Nyaya Philosophy1 or logic, one of the six systems of Indian philosophy. It was introduced by Maharshi Gautama (Gotama or Aksapada) and is based on his Nyayasutra. Human beings attain fundamental truth for their salvation through three processes: thinking, hearing and profound meditation. The practice of thinking is logic. According to Vatsayana, logic helps to find the shape and form of a subject through a series of proofs. The basic principle of logic is inference composed of proposition, syllogism, exemplifying, deduction and outflow. Its other name is anviksa or something re-examined after it has already been known through direct or other sources of knowledge.
The oldest available treatise on logic is Nyayasutra (200-450 AD). Its 528 aphorisms on metaphysics are very brief, at times making it difficult for the common reader to determine their real significance. To make the aphorisms easier to understand, many commentaries have been so far written. The first comprehensive commentary on Nyayasutra was Vatsayan's annotation. He was followed by Uddyotkar (Nyayavartik, 6th-7th century), Vachaspati Mishra (Tatparyatika, 9th century), Udayanacharya (Tatparyaparishuddhi, 10th century), Jayanta Bhatta (Nyayamavjari), Vishwanath (Nyayasutravrtti, 17th century), and Radhamohan Goswami (Nyayasutravivaran, 18th century).
According to logic, excellence comes from profound knowledge of 16 matters: evidence, probability, doubt, necessity, example, deduction, form, reasoning, discernment, exclusion, establishment of opinion, unnecessary argument, fallacy, dissimulation, genre and place of affliction. Knowledge removes wrong notions that cause all the ills of the world. Removal of false notions destroys anger and ill will, which in turn destroy religious or irreligious desires; loss of desires stops rebirth and end of rebirth ends pains. Logic deals with the material world that it accepts as real. It is difficult to say if Maharshi Gautama believed in God but his successors did.
According to logic there are four proofs: direct perception, inference, analogy and words. Emphasis on proofs later gave birth to new logic. It was introduced by gangeshopadhyay (12th century). Based on Gautama's Nyayasutra he wrote Tattvachintamani, which is divided into four parts: pratyaksachintamani (knowledge through perception) anumanchintamani ((knowledge through inference), upamanchintamani (knowledge through analogy), and shabdachintamani (knowledge through words). In later years, several commentaries were written on Tattvachintamani by Gangeshopadhyay's son, Burdwan Upadhyay (13th century), Pakshadhar Mishra (15th century), raghunath shiromani (15th-16th century), mathuranath tarkavagish (16th century), jagadish tarkalankar (16th-17th century), and gadadhar bhattacharya (1604-1709). The commentaries of Mathuranath, Jagadish, and Gadadhar were known as mathuri, jagadishi, gadadhari respectively. Nyaya philosophy and Vaishesik philosophy are almost similar and, from the 10th century, have flowed in one stream.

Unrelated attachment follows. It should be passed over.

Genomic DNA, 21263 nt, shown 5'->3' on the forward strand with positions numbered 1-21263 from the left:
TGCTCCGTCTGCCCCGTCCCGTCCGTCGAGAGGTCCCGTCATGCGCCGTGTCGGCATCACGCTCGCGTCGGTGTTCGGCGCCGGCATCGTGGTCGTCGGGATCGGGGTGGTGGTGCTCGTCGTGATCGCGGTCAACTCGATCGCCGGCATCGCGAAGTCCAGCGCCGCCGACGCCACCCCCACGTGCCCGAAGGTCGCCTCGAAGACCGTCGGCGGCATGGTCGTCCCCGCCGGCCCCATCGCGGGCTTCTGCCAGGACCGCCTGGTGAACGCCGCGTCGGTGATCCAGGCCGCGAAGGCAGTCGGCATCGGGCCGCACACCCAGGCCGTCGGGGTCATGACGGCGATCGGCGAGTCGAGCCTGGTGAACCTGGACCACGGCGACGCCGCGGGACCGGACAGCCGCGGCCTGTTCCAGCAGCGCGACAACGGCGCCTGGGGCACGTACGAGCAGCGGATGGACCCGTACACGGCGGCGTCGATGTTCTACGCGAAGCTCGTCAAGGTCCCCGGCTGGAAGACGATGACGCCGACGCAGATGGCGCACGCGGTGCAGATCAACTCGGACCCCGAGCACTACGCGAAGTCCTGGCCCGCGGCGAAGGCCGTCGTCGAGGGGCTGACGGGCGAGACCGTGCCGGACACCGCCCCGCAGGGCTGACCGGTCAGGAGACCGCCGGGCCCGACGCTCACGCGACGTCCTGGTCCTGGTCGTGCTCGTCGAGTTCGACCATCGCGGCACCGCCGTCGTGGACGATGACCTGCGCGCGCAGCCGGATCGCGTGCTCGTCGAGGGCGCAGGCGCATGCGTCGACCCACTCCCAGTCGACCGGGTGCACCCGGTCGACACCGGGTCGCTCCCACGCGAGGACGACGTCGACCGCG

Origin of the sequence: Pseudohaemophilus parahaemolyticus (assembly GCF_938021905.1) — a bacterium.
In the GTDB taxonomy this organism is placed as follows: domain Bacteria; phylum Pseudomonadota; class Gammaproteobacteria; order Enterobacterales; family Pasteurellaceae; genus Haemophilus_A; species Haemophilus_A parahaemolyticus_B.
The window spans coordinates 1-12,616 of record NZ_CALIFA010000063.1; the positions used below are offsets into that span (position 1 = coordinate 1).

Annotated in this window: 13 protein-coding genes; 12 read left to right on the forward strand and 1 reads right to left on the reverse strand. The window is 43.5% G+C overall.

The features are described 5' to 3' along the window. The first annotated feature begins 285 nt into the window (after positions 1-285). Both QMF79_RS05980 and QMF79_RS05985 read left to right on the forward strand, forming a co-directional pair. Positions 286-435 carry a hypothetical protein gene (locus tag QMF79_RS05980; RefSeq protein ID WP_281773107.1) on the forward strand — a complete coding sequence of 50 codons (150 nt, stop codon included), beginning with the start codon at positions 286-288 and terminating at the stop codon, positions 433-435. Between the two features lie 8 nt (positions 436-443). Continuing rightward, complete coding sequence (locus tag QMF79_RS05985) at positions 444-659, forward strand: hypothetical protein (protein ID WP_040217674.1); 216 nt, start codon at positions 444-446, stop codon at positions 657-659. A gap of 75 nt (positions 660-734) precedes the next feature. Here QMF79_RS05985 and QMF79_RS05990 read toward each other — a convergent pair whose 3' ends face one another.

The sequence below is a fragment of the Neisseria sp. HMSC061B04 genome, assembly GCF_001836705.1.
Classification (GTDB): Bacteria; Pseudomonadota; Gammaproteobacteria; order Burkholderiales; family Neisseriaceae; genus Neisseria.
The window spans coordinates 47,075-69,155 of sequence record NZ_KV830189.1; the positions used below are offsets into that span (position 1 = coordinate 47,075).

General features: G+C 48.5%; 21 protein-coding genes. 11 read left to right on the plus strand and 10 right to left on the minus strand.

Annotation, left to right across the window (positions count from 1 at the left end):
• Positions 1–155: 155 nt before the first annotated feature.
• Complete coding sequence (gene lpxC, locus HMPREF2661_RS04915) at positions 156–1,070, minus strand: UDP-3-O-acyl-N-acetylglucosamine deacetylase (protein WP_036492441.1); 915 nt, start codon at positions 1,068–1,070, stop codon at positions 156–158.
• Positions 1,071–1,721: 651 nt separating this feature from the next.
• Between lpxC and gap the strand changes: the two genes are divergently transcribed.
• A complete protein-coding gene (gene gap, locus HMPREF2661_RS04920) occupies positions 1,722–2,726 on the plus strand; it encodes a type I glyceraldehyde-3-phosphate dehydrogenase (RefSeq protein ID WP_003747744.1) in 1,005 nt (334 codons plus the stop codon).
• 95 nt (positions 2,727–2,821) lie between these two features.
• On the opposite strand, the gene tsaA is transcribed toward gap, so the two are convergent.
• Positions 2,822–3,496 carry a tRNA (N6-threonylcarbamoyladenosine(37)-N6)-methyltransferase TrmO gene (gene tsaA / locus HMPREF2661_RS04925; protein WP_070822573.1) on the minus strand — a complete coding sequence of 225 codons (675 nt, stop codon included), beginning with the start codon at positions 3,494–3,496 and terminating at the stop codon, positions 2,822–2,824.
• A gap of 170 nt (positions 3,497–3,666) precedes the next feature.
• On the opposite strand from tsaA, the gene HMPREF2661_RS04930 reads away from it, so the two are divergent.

Sridharbhatta (10th century), a scholar of the mimangsa system of philosophy, was well-versed in nyaya and vaishesik philosophies. His treatises on nyaya or logic are known as Advayasiddhi, Tattvaprabodh, Tattvasangvadinisangrahatika etc but the manuscripts of these works are no longer extant. Nyaya philosophers of the 11th century included Sriharsha, author of Khandankhandakhadya and Bhavadev Bhatta, minister of the Radha king, Harivarmadev. The latter's scholarship in all branches of knowledge is mentioned in the inscription at the Ananta Vashudev temple at Bhubaneshwar.
In the 12th century, many mimamsa and nyaya scholars adorned the court of King laksmanasena. Raymukut vrihaspati, Smarta jimutavahanA (c 1050-1150), and shulapani (c 1375-1460) had uncommon expertise in logic. The culture of new logic that flourished in Bengal centering round Navadwip is an important episode in the history of Indian philosophy. Smarta Raghunath was the best known scholar of the new logic in Bengal.
During the pre-Raghunath period, one of the best logicians was basudev sarvabhauma (c 1520/30-1540). The Gauda school of thought is mentioned in different Maithili books, indicating that the new logic was practiced in Bengal even before Sarvabhauma. Two of Sarvabhouma's books which have been found are a commentary on the anuman section of Tattvachintamani and an important commentary on Advaaitamakaranda. Chintamani's commentary is believed to be titled Saravali. In his book Didhiti, Raghunath disproved many of the opinions of Sarvabhauma's Saravali. In his commentary, Sarvabhauma makes respectful mention of the opinions of Burdwan Upadhyay but strongly refutes the opinions of Jajnapati Upadhyay. Sarvabhauma was also an expert in Vedanta-Mimamsa scriptures. He adorned for a long time the courts of King Purushottamdev and King Prataprudradev at Puri. Sarvabhauma's father, Narahari Visharad, was also an establishment scholar.